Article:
Navigation Links
Fetal cell 'transplant' could be a hidden link between childbirth and reduced risk of breast cancer
Date:10/2/2007

PHILADELPHIA Some benefits of motherhood are intangible, but one has been validated through biostatistical research: women who bear children have a reduced risk of developing breast cancer. In Seattle, Washington, researchers at the University of Washington and Fred Hutchinson Cancer Research Center believe they have identified a source of this protective effect: fetal cells transplanted to the mother before birth.

Their findings are presented in the October 1 issue of Cancer Research, a journal of the American Association for Cancer Research.

The ability of cells from a growing fetus to take up long-term residence within its mother is a phenomenon called fetal microchimerism. According to the researchers, while fetal microchimerism has been implicated as a mechanism of autoimmune disease, it may also benefit mothers by putting the immune system on alert for malignant cells to destroy.

To test the idea, the researchers recruited 82 women, 35 of whom had been diagnosed with breast cancer. Approximately two-thirds of the women studied have had children, and more than half of the participants had given birth to at least one son. The researchers took blood samples from each participant and searched them for male DNA, as they reasoned it is a relatively definitive matter to detect the male Y chromosome amid the mothers native and obviously female cells within a blood sample.

Among the women with breast cancer, only five had male DNA in their bloodstream. Three of the five previously gave birth to sons, one had had an abortion and the other had never been knowingly pregnant. In total, about 14 percent of all women in the breast cancer group had male DNA in their bloodstream compared to 43 percent of women in the non-breast cancer group.

"Our research found that these persisting fetal cells may be giving a woman an edge against developing breast cancer, said lead author Vijayakrishna K. Gadi, M.D., Ph.D., assistant professor at the University of Washington and research associate at the Fred Hutchinson Cancer Research Center. This experiment of nature is all the more fascinating because for years doctors treated a number of different cancers by transplanting cells from one person to another."

According to Dr. Gadi, these findings could provide a starting point for future research on the role of fetal microchimerism in the prevention of cancer. In addition, there are other reasons for male DNA to be in a womans peripheral blood, such as miscarriage and abortion or possibly even blood transfusion or a male twin that was reabsorbed into the womb at an early stage of the pregnancy.


'/>"/>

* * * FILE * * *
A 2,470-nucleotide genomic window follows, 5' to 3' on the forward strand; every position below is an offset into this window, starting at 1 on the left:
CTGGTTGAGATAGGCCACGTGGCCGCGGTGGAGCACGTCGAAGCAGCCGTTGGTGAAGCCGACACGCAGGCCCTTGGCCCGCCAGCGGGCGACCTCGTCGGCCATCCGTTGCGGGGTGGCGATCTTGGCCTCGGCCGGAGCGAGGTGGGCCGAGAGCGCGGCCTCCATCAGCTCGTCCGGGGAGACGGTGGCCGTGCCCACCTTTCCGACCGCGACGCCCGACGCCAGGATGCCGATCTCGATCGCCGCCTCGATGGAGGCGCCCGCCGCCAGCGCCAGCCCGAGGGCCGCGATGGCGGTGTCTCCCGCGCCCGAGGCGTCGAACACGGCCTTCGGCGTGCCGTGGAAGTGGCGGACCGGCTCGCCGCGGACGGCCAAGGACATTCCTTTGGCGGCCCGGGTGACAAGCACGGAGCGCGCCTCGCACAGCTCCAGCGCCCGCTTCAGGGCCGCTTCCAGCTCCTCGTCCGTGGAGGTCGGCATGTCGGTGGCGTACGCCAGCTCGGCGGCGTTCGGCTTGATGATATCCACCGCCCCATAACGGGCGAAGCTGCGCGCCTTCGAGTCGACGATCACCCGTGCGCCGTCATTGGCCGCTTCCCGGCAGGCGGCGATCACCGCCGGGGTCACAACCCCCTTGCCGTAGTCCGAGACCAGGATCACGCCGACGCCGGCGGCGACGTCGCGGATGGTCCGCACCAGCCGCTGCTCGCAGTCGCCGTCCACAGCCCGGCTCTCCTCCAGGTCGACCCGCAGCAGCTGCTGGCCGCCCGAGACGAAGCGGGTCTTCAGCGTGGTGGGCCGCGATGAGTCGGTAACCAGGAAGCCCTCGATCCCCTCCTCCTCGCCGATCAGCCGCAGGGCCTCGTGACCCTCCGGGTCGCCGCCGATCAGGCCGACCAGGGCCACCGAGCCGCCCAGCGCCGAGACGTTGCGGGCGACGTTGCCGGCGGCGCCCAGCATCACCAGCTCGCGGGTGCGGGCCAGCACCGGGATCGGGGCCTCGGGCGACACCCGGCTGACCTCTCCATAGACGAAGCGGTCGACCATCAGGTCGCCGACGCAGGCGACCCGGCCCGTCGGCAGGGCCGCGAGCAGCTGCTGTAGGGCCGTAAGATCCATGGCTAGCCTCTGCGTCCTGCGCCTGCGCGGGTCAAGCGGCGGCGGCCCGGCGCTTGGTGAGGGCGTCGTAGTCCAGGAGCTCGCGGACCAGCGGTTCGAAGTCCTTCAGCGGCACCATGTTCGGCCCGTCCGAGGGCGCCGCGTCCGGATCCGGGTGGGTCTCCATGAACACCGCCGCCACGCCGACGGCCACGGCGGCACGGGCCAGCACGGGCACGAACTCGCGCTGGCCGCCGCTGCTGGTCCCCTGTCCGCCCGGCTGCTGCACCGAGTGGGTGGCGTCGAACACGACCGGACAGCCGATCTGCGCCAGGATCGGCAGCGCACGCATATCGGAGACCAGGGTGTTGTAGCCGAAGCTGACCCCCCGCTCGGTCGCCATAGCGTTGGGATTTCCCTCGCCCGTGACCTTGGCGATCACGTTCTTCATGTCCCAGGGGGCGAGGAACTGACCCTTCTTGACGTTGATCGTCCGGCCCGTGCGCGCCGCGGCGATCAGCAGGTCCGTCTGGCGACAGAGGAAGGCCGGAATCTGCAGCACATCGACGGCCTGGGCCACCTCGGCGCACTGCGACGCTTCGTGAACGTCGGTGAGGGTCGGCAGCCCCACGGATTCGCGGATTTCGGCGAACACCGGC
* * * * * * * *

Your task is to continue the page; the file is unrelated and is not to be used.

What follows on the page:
Contact: Greg Lester
greg.lester@aacr.org
267-646-0554
American Association for Cancer Research
Source:Eurekalert

Related medicine news :

1. Anthrax drug doxycycline could stunt fetal growth
2. Fish Found To Improve Fetal Growth
3. Fetal Cell Transplant Found To Improve Movement In Patients With Parkinson’s Disease
4. Epidural can affect the fetal head position
5. Pomegranate juice to check fetal brain injury
6. Vitamin Supplements During Pregnancy to Boost Fetal Development
7. Worried About The Sensitive Skin Of Your 2 Year Old? Fetal Skin Cells To Offer Help
8. Using Eyes As The Line Of Reference For Fetal Brain Imaging
9. Simple Eye Movement Test For Early Detection Of Fetal Alcohol Spectrum Disorder
10. Genetic Disorders, Not Fetal Distress Increase Cerebral Palsy Risk
11. Fetal Development Face The Threat By Frequent Ultrasounds
Post Your Comments:
*Name:
*Comment:
*Email:
(Date:3/28/2017)... ... ... For many women, getting birth control isn’t as easy as it should be. In fact, ... to a health care facility or a pharmacy within 60 minutes of where they live. ... for many who are faced with health or personal issues that leave them homebound. To ...
(Date:3/28/2017)... ... March 28, 2017 , ... ... to be invited to the Siemens Healthineers annual customer education symposium, a world-class ... will take place from March 27 - 31, 2017 at the Atlanta Marriott ...
(Date:3/28/2017)... ... ... Isabella Wentz, PharmD, FASCP, one of the leading thyroid experts of the world, is ... about journey and research recently on a blog and discussed some major aspects of ... deal with thyroid disease. , Dr. Wentz completed her graduation from the Midwestern ...
(Date:3/28/2017)... ... March 28, 2017 , ... ... medical society dedicated to advancing the science and clinical practice of radiosurgery, ... RSSearch Patient Registry, a multi-institutional, observational registry established to standardize data collection ...
(Date:3/28/2017)... ... 28, 2017 , ... Z-Medica, LLC, a leading developer and ... (UPMC) will acquire QuikClot® Bleeding Control Kits® (BCK) to equip up to 1,000 ... efforts by the American College of Surgeons, U.S. Department of Defense, Department of ...
Breaking Medicine News(10 mins):
(Date:3/28/2017)... CITY, Calif. , March 28, 2017 /PRNewswire/ ... company focused on the development and commercialization of ... pain, announced that the European Medicines Agency (EMA) ... sublingual tablet, 30 mcg) Marketing Authorisation Application (MAA) ... of the MAA is underway. The MAA for ...
(Date:3/28/2017)... Mass. , March 28, 2017 ... company developing innovative therapeutics that address significant unmet ... a patent from the Japan Patent Office (JPO) ... connective tissue growth factor (CTGF) for the treatment ... limited to skin fibrosis and proliferative retinopathy (Japanese ...
(Date:3/28/2017)... , March 28, 2017 The ... reach USD 8.0 billion by 2025, according to a ... incidence of infectious diseases and cancer is expected to ... disease diagnosis over the coming years. In addition, higher ... autologous and allogenic stem cell therapy, due to adverse ...
Breaking Medicine Technology: